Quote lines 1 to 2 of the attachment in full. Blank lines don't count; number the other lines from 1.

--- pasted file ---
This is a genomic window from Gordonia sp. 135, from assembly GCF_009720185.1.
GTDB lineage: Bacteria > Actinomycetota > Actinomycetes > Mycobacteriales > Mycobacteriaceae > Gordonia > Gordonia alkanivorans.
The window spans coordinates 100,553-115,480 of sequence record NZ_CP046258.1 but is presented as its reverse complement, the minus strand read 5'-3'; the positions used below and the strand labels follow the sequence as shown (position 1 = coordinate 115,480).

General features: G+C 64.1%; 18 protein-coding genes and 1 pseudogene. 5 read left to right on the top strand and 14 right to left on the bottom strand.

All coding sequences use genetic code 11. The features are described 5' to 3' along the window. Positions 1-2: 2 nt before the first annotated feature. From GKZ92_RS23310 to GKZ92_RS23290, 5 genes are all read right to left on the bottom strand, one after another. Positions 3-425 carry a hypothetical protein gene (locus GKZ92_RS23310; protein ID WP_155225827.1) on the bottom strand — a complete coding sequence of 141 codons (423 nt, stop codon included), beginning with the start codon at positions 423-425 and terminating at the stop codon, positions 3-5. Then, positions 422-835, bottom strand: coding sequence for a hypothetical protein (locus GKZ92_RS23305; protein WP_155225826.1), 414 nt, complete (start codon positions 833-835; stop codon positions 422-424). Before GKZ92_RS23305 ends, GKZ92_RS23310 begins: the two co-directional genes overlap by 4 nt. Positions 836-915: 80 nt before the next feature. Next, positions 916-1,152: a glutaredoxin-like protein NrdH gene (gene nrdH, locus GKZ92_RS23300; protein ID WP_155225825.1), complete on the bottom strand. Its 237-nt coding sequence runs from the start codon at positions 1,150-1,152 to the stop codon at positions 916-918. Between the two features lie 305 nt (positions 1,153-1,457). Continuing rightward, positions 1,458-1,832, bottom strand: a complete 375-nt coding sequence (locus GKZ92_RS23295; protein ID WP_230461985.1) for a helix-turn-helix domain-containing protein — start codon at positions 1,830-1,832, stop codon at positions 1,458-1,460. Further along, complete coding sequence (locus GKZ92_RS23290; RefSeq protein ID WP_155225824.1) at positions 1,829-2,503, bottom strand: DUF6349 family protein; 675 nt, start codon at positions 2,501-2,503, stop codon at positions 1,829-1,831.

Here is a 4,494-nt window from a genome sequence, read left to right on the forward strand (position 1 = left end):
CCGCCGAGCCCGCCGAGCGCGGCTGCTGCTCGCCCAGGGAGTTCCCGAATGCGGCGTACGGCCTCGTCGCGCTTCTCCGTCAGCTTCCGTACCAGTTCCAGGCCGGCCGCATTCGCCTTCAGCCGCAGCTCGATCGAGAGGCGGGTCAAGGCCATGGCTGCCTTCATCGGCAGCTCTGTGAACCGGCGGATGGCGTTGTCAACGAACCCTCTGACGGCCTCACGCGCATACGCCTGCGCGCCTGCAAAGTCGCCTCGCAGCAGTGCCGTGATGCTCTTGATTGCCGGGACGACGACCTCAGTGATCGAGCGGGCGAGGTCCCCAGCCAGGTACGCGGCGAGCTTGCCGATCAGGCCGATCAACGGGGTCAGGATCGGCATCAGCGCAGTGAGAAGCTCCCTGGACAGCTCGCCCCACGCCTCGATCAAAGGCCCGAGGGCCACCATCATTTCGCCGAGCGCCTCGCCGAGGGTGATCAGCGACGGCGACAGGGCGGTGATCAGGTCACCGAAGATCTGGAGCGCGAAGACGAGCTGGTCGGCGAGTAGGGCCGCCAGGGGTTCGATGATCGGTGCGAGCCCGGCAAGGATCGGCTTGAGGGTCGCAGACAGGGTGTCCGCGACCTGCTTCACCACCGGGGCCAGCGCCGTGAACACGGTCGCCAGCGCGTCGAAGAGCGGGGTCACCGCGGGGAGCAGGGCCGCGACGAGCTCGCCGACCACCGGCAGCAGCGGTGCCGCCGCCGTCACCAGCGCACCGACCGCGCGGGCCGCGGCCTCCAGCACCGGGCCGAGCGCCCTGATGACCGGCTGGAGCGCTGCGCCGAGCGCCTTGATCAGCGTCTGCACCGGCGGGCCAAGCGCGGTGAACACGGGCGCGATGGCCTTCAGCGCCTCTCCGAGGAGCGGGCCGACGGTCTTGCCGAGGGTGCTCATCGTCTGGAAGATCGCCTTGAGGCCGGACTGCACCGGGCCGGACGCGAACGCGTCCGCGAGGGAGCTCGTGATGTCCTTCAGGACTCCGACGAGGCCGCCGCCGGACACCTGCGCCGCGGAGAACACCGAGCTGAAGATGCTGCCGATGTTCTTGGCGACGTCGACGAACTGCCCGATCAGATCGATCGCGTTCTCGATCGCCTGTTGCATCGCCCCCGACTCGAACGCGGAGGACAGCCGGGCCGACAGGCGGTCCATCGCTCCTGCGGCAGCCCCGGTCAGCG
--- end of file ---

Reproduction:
This is a genomic window from Gordonia sp. 135, from assembly GCF_009720185.1.
GTDB lineage: Bacteria > Actinomycetota > Actinomycetes > Mycobacteriales > Mycobacteriaceae > Gordonia > Gordonia alkanivorans.